In San Bernardino, of­fi­cers book any­one they ar­rest into jails that are run by the county, not the South­ern Cal­i­for­nia city of 216,000 peo­ple, Po­lice Chief Jar­rod Bur­guan said.

“The city of San Bernardino has never taken any for­mal act to de­clare it­self a sanc­tu­ary city,” Bur­guan said. “Our poli­cies have been very, very con­sis­tent over the years.”

Stock­ton Po­lice Chief Eric Jones said his of­fi­cers also book sus­pects into a county-run fa­cil­ity and are re­spon­si­ble for fight­ing vi­o­lent crime, not en­forc­ing fed­eral im­mi­gra­tion laws.

“That does not mean we don’t work with our other fed­eral part­ners, but that is just not a func­tion of ours,” he said.

Nor do po­lice en­force im­mi­gra­tion laws in Bal­ti­more, where ar­restees are taken to a jail run by the state, said An­thony McCarthy, a spokesman for Mayor Cather­ine Pugh. The state says it ad­heres to fed­eral poli­cies on im­mi­gra­tion in its de­ten­tion sys­tem.

“We are re­ceiv­ing tremen­dous fed­eral sup­port for the vi­o­lence-re­duc­tion ac­tions, and we wouldn’t want any­thing to de­ter the progress we hope to make on that front,” McCarthy said.

Ses­sions has pledged to make fight­ing im­mi­gra­tion and street crime the Jus­tice Depart­ment’s top pri­or­ity, but the strat­egy is putting him at odds with some city lead­ers, who say the best way to fight crime and build com­mu­nity trust is to keep lo­cal po­lice out of fed­eral im­mi­gra­tion mat­ters.

Last week, Ses­sions told cities that they must meet the same con­di­tions or lose out on mil­lions of dol­lars from a separate grant pro­gram that helps po­lice de­part­ments pay for ev­ery­thing from bul­letre­sis­tant vests to body cam­eras, a move that made some lo­cal of­fi­cials more de­fi­ant.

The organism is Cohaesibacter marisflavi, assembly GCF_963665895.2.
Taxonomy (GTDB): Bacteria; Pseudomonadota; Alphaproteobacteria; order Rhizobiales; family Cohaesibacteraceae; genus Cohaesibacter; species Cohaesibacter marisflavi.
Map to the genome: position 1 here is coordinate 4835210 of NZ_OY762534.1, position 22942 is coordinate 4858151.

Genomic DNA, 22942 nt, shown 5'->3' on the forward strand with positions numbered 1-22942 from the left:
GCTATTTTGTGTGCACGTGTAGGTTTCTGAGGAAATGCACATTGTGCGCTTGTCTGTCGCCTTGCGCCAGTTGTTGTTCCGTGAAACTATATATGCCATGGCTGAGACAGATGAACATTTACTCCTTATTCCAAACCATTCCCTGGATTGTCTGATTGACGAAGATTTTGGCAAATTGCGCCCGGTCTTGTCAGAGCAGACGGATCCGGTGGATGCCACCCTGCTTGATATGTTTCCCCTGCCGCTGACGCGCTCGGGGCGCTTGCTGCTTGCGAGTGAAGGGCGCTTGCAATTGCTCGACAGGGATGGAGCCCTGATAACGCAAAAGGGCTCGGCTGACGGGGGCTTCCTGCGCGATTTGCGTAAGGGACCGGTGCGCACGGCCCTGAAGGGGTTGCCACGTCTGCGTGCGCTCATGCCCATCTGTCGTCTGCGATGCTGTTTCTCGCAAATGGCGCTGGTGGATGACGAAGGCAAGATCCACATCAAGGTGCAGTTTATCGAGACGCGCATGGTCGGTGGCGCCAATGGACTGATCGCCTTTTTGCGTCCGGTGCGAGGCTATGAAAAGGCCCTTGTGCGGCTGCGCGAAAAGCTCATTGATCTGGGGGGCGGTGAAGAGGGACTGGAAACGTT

In the four let­ters, the Jus­tice Depart­ment asked the cities’ po­lice de­part­ments to show proof of their com­pli­ance by Aug. 18.

In Al­bu­querque, im­mi­grant stu­dent ac­tivists said the let­ter was part of the Trump ad­min­is­tra­tion’s broader at­tack on im­mi­grants.

“It is a vi­sion of ter­ror for fam­i­lies like mine,” said Gabriela Her­nan­dez, South­west or­ga­nizer for United We Dream.

The Jus­tice Depart­ment in June tapped 12 cities to re­ceive aid through the Pub­lic Safety Part­ner­ship, and of­fi­cials said the four cities tar­geted Thurs­day had ex­pressed in­ter­est in the next chance at par­tic­i­pat­ing. Cities were cho­sen based on higher-than-av­er­age rates of vi­o­lence and will­ing­ness to re­ceive the help and train­ing.

Cities that want to be in­volved go­ing for­ward will have to show they al­low un­fet­tered com­mu­ni­ca­tion be­tween po­lice and fed­eral im­mi­gra­tion au­thor­i­ties, give agents ac­cess to jails in or­der to ques­tion im­mi­grants and pro­vide agents with 48 hours of no­tice when un­doc­u­mented im­mi­grants are about to be re­leased.


A San Bernardino, Calif., res­i­dent is pic­tured on Thurs­day. San Bernardino’s po­lice chief said the city has taken no for­mal steps to de­clare it­self a sanc­tu­ary city.